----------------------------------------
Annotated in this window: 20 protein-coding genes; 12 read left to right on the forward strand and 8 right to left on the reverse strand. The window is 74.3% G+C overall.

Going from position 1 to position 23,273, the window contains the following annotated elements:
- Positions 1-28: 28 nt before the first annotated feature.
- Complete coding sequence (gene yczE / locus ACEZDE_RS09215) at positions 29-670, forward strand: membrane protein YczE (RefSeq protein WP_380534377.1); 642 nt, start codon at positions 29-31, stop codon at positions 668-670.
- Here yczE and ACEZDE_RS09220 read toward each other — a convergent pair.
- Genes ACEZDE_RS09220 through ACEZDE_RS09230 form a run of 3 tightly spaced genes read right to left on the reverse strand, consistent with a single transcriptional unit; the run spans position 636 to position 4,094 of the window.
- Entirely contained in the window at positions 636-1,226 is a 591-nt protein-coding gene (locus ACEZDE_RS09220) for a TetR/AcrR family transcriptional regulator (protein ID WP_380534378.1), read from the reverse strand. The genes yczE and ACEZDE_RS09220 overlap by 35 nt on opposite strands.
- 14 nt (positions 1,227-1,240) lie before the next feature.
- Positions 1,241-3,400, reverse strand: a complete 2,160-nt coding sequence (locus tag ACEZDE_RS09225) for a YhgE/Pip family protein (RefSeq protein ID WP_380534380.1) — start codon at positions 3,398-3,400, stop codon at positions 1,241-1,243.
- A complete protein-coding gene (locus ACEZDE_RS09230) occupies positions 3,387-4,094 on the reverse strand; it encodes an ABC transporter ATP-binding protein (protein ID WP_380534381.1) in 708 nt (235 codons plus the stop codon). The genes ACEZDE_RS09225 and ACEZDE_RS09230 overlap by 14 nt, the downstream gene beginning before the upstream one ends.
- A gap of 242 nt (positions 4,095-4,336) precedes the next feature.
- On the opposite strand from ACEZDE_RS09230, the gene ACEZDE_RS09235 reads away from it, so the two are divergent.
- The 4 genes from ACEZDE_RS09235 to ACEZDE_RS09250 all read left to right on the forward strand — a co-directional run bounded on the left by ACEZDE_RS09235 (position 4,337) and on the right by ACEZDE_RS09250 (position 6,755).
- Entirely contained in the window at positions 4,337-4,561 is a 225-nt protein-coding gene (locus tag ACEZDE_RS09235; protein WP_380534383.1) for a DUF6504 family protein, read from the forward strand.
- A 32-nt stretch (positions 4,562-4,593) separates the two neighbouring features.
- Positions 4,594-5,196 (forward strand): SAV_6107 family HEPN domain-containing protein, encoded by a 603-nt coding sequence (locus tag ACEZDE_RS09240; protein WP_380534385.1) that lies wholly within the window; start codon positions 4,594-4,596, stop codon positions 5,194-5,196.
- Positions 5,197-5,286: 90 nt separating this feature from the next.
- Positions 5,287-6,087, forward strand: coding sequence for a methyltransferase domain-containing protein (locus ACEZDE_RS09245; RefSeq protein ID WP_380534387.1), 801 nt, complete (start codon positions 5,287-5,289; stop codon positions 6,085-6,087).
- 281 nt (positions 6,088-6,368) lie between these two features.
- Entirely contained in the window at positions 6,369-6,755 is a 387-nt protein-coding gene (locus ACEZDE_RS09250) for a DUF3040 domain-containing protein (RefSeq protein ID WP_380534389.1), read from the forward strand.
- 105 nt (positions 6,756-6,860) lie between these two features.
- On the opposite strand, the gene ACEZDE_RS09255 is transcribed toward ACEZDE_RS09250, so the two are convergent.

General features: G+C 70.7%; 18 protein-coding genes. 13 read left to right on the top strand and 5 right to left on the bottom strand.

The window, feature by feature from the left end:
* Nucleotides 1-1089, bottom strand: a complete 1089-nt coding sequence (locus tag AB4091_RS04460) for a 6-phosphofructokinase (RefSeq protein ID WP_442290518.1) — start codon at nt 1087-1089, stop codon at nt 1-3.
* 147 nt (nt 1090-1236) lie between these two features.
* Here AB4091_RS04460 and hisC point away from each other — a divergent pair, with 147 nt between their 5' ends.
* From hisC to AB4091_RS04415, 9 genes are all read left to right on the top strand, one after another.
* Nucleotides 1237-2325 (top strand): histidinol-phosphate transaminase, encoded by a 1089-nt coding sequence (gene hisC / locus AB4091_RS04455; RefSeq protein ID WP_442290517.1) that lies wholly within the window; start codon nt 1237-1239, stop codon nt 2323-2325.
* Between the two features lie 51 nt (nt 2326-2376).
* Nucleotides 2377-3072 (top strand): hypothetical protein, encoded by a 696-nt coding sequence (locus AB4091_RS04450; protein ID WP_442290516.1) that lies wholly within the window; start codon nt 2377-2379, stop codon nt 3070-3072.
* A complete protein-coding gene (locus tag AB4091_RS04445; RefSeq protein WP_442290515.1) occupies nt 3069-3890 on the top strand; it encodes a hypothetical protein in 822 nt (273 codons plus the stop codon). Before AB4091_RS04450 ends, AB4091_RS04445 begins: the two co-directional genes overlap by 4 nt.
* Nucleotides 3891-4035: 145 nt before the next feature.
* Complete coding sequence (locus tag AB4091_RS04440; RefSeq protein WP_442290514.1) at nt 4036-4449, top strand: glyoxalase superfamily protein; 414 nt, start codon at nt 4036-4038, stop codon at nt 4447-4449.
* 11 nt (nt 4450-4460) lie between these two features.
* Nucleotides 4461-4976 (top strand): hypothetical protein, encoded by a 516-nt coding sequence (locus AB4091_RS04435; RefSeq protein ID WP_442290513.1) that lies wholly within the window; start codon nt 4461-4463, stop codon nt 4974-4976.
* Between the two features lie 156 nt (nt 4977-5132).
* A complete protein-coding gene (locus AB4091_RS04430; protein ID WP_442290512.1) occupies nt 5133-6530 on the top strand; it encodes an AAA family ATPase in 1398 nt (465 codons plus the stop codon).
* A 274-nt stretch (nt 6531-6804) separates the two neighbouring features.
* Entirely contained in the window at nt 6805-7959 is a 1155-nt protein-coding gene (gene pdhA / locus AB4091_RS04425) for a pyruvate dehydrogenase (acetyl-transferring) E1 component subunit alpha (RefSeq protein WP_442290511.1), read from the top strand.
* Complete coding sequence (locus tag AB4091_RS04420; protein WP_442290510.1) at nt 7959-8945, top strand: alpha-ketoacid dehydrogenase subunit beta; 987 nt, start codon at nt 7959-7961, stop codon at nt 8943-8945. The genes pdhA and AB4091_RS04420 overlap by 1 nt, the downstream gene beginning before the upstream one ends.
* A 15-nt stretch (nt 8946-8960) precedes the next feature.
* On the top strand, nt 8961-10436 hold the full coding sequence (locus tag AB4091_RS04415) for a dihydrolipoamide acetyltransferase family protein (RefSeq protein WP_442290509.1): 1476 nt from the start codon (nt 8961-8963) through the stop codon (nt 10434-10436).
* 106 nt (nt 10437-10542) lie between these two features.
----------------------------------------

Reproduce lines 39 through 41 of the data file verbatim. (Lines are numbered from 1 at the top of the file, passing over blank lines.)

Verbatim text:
* A 274-nt stretch (nt 6531-6804) separates the two neighbouring features.
* Entirely contained in the window at nt 6805-7959 is a 1155-nt protein-coding gene (gene pdhA / locus AB4091_RS04425) for a pyruvate dehydrogenase (acetyl-transferring) E1 component subunit alpha (RefSeq protein WP_442290511.1), read from the top strand.
* Complete coding sequence (locus tag AB4091_RS04420; protein WP_442290510.1) at nt 7959-8945, top strand: alpha-ketoacid dehydrogenase subunit beta; 987 nt, start codon at nt 7959-7961, stop codon at nt 8943-8945. The genes pdhA and AB4091_RS04420 overlap by 1 nt, the downstream gene beginning before the upstream one ends.